Tunnel to replace viaduct appears dead
Mayor Greg Nickels' plan to replace the Alaskan Way Viaduct with a tunnel appears dead — at least for now — following a three-hour meeting between...
Seattle Times staff
OLYMPIA — Mayor Greg Nickels' plan to replace the Alaskan Way Viaduct with a tunnel appears dead — at least for now — following a three-hour meeting between the state and Seattle city officials this afternoon.
Nickels on Wednesday unveiled a new, smaller viaduct proposal that he said would shave $1.2 billion from the $4.6 billion estimated cost of the previously proposed six-lane tunnel.
After a meeting between Nickels, Gov. Christine Gregoire, House Speaker Frank Chopp and other officials, the governor released a statement saying the proposal doesn't meet her timeline for a Seattle vote on viaduct replacement options. She has said the vote must occur before the Legislature adjourns April 22, but the city proposed an April 24 vote.
The statement also said the assumptions contained in Nickels' new tunnel plan hadn't been verified the state Department of Transportation.
As a result, the statement said, the state will either move forward with replacing the viaduct with another elevated highway or will move money dedicated to the project to replacing the Highway 520 bridge.
"I don't see how the tunnel can be revived given that there was unanimous opposition to the mayor's plan by all the House and Senate leaders," said Seattle City Council president Nick Licata, who attended the meeting. "I think Seattle residents are in the position of just trying to hold on to the money for the viaduct before it slips away into other projects."
Nickels, however, said he wasn't giving up and would continue to fight to place the smaller tunnel option on the ballot.
"I'm very disappointed by the statement from the governor, after asking us to put the issue to voters, that she's not interested in the opinion of Seattle citizens," Nickels said. "I find it hard to believe any other city in the state would be treated in this manner."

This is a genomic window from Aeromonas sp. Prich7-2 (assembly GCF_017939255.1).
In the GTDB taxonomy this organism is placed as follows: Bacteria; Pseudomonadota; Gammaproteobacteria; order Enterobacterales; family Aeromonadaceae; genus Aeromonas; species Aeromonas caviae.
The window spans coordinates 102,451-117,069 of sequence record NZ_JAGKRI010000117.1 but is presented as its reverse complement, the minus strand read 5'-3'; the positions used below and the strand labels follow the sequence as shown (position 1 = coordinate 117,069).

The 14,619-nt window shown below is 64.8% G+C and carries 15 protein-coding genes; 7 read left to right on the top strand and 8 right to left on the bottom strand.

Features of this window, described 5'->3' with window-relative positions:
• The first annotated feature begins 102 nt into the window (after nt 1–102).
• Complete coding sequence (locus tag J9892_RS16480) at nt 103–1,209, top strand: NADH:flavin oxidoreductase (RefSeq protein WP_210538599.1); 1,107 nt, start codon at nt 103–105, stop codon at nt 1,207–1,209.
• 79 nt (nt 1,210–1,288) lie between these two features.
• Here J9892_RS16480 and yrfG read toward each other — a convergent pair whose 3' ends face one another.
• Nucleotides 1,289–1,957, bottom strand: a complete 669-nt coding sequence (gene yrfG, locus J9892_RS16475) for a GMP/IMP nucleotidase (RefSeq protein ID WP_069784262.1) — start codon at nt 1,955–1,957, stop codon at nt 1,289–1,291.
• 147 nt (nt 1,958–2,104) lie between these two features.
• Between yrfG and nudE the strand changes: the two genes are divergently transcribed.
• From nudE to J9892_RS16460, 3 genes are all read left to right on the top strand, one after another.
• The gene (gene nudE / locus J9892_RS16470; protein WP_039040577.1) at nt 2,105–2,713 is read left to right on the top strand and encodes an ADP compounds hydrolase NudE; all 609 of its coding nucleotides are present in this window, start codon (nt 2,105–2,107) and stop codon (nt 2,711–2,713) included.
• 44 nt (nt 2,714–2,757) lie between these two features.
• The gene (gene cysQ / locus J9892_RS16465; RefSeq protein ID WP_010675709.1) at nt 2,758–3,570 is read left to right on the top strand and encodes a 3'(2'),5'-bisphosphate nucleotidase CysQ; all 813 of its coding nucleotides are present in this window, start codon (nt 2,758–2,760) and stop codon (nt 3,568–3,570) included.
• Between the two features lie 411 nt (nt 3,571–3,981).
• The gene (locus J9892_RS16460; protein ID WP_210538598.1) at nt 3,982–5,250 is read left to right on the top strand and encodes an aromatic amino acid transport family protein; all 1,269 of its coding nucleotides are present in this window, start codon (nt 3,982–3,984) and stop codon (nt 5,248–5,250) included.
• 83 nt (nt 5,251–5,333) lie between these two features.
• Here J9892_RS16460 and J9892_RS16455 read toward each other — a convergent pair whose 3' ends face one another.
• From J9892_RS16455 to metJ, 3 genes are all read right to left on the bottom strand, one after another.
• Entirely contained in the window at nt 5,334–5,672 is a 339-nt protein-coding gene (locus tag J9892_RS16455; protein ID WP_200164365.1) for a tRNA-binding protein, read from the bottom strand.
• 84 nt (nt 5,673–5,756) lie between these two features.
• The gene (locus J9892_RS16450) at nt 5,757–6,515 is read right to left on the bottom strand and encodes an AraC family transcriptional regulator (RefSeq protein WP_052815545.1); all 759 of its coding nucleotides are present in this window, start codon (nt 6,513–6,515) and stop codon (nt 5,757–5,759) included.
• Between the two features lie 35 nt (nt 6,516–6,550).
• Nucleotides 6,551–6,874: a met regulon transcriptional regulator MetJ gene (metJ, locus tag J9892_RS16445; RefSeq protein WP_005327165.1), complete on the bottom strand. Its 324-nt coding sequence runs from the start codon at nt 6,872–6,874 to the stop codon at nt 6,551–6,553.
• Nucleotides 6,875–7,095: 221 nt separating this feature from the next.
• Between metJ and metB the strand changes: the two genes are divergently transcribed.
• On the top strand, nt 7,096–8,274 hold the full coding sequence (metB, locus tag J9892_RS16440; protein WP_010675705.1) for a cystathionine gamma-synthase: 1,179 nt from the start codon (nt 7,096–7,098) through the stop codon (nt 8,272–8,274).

The four-lane tunnel, called "tunnel lite" by some, would have included 14-foot shoulders, so the northbound shoulder would serve as a lane in the morning rush hour for cars exiting to Western Avenue. The highway could handle slightly more traffic than the Viaduct does now, the city contends.
An expert panel appointed by Gregoire to review viaduct replacement options warmed to the concept last week, after a briefing with city and Department of Transportation staff.
"The best engineering judgment tells you it would work, but you have to go back and do the analysis," said panel member Don Forbes, a former Oregon state transportation director.
But that option appears moot today. Here is the complete statement from the governor:
"We all understand that we need to move forward. No action is not an option. Mayor Nickels and Seattle Transportation Chair Jan Drago believe that the city could place a ballot before voters April 24 on a new hybrid tunnel design and finance plan.
"Legislative leaders, transportation chairs and the governor rejected that timeline because it is beyond the scheduled Legislature adjournment. They are also concerned about the assumptions that have not yet been validated by the Washington state Department of Transportation.
"This leaves us with a very difficult decision. There are two remaining options:
"-- move forward with an elevated viaduct replacement or, "-- reprogram funding to the 520 replacement project. "We thank all parties for a candid discussion."
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